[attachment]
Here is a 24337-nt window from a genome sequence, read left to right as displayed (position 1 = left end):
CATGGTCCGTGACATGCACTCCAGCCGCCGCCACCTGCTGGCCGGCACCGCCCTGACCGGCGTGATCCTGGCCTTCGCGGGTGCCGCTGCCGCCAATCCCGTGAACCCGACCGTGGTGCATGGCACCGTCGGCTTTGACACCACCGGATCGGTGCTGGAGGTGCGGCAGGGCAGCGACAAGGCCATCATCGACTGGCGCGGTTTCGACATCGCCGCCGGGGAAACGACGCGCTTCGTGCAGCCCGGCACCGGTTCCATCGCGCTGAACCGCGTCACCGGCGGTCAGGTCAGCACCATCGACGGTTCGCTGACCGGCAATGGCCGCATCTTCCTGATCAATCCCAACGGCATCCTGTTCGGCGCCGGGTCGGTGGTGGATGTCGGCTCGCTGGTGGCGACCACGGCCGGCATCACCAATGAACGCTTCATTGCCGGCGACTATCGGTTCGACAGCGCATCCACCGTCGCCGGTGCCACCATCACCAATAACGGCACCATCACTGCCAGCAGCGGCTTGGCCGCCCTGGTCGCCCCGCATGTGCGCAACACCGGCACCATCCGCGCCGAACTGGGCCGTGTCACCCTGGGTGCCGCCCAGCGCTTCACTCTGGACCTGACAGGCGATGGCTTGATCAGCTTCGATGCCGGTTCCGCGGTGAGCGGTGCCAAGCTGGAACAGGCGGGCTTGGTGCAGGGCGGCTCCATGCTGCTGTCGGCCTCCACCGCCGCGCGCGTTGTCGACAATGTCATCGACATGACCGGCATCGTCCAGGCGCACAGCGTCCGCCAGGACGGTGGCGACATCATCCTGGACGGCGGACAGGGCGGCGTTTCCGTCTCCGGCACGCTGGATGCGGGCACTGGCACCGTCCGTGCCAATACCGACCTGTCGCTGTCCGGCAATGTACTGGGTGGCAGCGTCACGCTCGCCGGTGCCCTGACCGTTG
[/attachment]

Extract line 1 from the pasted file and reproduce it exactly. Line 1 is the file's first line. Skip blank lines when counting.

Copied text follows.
Here is a 24337-nt window from a genome sequence, read left to right as displayed (position 1 = left end):